Rams' defensive surge starts with the run

EARTH CITY, Mo. -- Since the St. Louis Rams' defense began rolling in recent weeks, a common question has been 'How are they doing it?' The reality is there isn't any one thing that you can point to for why a defense is playing how the Rams have played in the past seven or so games.

But while there are deeper answers to be found in things like understanding Gregg Williams' scheme and knowledge of opposing offenses, we can at least offer a reasonable starting point. For this group, everything its done defensively starts with doing a better job against the run. Not just a little better, either, but the type of significant improvement that has made them one of the hardest teams to run against in the league after a brutal start.

A Rams defense that was tied for 29th in the NFL in rushing yards allowed per game (152.5) through the first five weeks has made enough strides that it now sits 10th in the league at 104.7.

“I think as you move through the middle part of the season into the fall that’s what our emphasis is," Rams coach Jeff Fisher said. "Not that we don’t emphasize it early in the season, but it is. You have to run the ball and stop the run to have success."

It's no coincidence the Rams are having more success in the win column now that they are finding ways to stop the run. Since Week 6, the Rams are allowing 83.56 yards rushing per game -- the fourth-best run defense in the league in that time.

Taking it a step further, the Rams have allowed just 3.76 yards per carry, which is sixth best in the league and down from 4.92 in the first five weeks. Along the way, they have posted some truly dominant performances against the run.

Save for a hiccup against San Diego in which the Chargers rushed for 128 yards, the Rams have not yielded more than 61 yards in any of their past five games. In those four contests, the Rams gave up 28 to Arizona and Denver, 61 to Oakland and 27 on Sunday to Washington. During that stretch of five games, they've given up 3.13 yards per carry with San Diego the only team able to average more than 2.9 yards per rush.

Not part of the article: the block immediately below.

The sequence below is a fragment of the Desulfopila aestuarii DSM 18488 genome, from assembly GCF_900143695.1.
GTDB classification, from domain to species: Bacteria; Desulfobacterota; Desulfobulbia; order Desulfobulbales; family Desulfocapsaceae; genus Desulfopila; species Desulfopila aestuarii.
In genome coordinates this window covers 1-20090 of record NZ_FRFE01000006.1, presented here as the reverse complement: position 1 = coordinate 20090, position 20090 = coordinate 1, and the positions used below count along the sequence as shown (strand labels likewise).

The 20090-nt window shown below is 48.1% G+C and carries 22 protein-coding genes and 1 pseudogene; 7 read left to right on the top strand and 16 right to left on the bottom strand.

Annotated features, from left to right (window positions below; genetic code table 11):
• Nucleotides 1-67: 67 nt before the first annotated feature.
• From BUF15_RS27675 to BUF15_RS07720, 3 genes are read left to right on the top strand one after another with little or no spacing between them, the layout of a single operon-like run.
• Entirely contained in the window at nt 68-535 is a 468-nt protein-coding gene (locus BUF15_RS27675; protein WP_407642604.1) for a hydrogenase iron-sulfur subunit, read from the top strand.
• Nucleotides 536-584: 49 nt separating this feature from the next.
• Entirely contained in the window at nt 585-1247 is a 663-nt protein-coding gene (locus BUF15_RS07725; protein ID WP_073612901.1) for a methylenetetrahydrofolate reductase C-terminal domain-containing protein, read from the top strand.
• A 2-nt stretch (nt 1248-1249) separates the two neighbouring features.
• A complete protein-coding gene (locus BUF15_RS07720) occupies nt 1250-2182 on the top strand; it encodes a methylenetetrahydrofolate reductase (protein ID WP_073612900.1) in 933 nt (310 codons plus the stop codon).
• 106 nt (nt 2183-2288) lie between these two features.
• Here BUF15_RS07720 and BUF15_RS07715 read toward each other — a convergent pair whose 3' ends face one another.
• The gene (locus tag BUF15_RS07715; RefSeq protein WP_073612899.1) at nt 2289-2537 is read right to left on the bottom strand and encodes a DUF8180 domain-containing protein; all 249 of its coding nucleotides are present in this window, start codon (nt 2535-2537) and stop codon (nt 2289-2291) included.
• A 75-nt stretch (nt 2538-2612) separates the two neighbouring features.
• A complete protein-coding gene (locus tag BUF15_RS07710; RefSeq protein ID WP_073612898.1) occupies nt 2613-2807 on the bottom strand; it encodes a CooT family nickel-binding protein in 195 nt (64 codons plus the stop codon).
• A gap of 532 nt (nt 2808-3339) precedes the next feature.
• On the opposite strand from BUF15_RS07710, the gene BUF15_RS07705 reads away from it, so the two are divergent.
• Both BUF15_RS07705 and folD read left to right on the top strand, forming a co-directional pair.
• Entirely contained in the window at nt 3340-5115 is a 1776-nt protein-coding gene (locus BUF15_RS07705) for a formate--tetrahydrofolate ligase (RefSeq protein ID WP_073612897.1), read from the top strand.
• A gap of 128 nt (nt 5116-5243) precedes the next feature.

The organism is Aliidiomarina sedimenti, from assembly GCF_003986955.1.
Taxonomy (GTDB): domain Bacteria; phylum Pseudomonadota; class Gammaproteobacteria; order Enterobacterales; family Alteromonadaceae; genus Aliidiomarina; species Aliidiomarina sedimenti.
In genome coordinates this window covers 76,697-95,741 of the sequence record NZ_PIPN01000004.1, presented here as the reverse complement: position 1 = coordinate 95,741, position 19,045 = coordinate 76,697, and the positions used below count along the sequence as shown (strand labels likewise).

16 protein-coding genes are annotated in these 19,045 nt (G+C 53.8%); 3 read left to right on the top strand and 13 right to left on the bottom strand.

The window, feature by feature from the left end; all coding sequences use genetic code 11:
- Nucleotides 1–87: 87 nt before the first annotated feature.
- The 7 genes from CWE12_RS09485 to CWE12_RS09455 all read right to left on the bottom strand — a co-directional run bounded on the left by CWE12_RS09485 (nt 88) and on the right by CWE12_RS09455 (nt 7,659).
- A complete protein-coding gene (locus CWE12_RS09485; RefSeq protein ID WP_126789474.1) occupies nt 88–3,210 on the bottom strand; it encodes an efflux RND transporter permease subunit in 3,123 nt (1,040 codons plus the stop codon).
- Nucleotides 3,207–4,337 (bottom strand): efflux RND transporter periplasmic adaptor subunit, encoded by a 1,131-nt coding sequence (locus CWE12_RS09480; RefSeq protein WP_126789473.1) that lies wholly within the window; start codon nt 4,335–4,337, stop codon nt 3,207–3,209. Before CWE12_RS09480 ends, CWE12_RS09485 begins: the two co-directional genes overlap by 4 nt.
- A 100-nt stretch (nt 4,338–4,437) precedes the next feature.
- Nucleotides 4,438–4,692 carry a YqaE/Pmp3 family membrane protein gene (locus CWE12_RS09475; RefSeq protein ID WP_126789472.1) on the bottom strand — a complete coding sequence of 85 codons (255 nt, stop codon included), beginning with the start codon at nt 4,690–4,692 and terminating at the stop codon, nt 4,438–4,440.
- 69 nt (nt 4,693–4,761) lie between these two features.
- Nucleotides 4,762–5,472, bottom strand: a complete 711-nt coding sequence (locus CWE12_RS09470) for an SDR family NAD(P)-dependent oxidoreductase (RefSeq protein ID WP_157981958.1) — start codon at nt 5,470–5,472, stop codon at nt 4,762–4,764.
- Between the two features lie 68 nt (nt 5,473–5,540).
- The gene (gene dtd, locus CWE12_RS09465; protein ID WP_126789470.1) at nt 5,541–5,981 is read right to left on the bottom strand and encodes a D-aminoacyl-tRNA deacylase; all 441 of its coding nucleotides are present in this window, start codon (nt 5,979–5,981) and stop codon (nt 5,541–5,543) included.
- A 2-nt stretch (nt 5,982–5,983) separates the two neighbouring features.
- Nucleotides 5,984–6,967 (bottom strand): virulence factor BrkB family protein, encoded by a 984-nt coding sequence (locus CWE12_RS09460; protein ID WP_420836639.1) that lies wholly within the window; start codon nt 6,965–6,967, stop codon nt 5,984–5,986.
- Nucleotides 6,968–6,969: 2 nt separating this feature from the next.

The improved run defense has been the foundation of the Rams having more success elsewhere within the defense, namely the pass rush. When teams were running at will on the Rams early in the season, they rarely threw the ball and when they did, it was coming out quick. In the first four games, opponents averaged 27.25 dropbacks per game and 31 rushing attempts per game.

Since, the rush attempts have dropped to 22.2 per game with dropbacks up to 43.7 drop backs per game. More passes equals more chances to rush the passer which has, in turn, yielded more sacks. After posting just one sack in the first six weeks, the Rams have 34 since, which is the most in the NFL in that time. They've gone from 32nd in sacks to a tie for seventh.

"When you are able to stop the run, it allows our D-linemen to go to work," linebacker James Laurinaitis said. "I think early in the season teams were just running the football and throwing the quick game, so when that happens I don’t care how freakish Robert Quinn is and Aaron Donald and the rest of the guys, you’ve got to be able to stop the run."

Now that the Rams are doing that, everything else is falling into place.